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True Colours of the Chameleon

The author says:

True Colours of the Chameleon is a modern crime/romance novel. An unemployable research scientist ‘Doc’ becomes a drug producer and forensic advisor in a criminal gang and befriends master of forgeries and disguises ‘Chameleon (Cam)’. When the Birmingham Seven’s heist of the Blue Moon Casino goes wrong, Doc and Cam end up on the run together with the spoils. They’re pursued not only by the police, but by two of their old comrades who want Doc and Cam out of the picture on account of them being witnesses to a murder. Doc is pushed to her limits when she is called upon to kill to defend herself and Cam, and it becomes apparent Cam is keeping a dreadful secret about his past from her that threatens to shatter her trust in him. As the law and their other enemies close in on them, they must overcome these barriers if there is to be any hope for their survival.

CamCover-electronic2.indd

CamCover-electronic2.indd

 Nathan says:

I’m okay with all the elements. I don’t like where they are.

The way things are arranged now, you’ve got a top half with plenty of detail/texture, and a bottom half in flat silhouettes.  As you can see in the thumbnail, the bottom two thirds ends up looking dull by comparison.

The first thing I’d try is moving the silhouettes up to the middle so they overlap into the top image, and move all of the text to the bottom. You’d have a visually intricate top and bottom, and the silhouettes in the middle, by virtue of them now being a focal point, won’t seem like an afterthought. (Without actually doing it, I’m not sure how well that would work — I’m a tinkerer when I design — but it certainly seems like it would be worth doing.)

Other thoughts?

Comments

  1. This cover is really close to being final.

    I basically agree with Nathan—I like the elements, I would just play with the positioning. But I think the title should move up a little into the mountains. The silhouettes can move up too. The author name I’d like to see at the bottom. Get rid of some of the space between “of” and “the” in the title (not crazy about that script font either). The plane can be toned down some or eliminated altogether.

  2. I would agree with Don, I don’t like that swirly font much, I think something a little simpler would work better. I’m not too sure about the top image either, I think together it’s all a bit ‘busy’.
    I do really like those silhouettes, it reminds me of those mystery/crime thrillers from the seventies (think opening credits to ‘The Avengers’, ‘Randall and Hopkirk’, etc).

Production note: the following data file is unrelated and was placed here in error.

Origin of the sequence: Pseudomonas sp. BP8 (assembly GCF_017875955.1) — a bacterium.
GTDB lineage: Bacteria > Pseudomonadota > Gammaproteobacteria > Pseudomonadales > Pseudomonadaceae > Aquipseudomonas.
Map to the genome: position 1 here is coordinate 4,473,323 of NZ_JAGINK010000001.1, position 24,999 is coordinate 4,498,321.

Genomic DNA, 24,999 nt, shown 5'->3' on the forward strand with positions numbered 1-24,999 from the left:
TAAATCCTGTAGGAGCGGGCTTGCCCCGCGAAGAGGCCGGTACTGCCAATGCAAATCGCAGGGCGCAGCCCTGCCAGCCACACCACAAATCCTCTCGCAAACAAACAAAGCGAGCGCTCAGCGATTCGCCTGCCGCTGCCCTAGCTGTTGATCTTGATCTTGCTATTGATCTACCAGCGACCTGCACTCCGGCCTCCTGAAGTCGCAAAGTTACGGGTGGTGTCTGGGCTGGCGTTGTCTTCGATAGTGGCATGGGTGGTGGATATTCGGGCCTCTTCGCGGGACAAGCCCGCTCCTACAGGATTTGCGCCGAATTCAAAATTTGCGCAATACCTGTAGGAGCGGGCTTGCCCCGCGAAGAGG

Again, I would agree that you should move the silhouettes up to the middle and have the author name at the bottom.

  3. There is too much. Pick one image that best represents what your novel is about, or what kind of book it is. In this case the silhouettes seem to work best: they seem to reflect something of what the title suggests and they also seem to get across the idea that the book may a thriller.

    The background, the cityscape and the airplane are all irrelevant. They really add nothing…aside from being jarringly different in style from the silhouettes: photo vs graphic. (I am sure the airplane, for instance, makes sense if you’ve read the book, but the potential reader won’t have had that luxury.) The background behind the figures is especially bothersome since it’s difficult to tell what it is and only serves as a distraction.

    Frankly, I would eliminate all of the elements other than the silhouettes and text…even to the point of using either a solid color or gradated color background.

    The rearrangement of the art and text that Nathan suggests is very good.

  4. I agree with Nathan and Ron. However, if the plane is left in the picture, it should point INWARDS and not lead the eye off the page.

  5. The color scheme doesn’t work for me. The mixed colors especially in the top line of the title have me feeling seizure-ish.

    The title speaks of colors, but the cover doesn’t have any. To me, that’s just a big Huh? Effective covers send a clear, unified image quickly. This mixed message is a problem.

    If I were browsing books in this genre and came across this thumbnail, these two factors would deter me from being a customer.

  6. This cover confuses me. Between the change from detail to silhouette mentioned by another critic and the odd font combination, it’s a bit overwhelming to take in. I guess I would take a different approach. I’d be glad to post an example if you would like. I’m not sure how to post images here. Does the posting feature here accept the following html code?

    Thanks.

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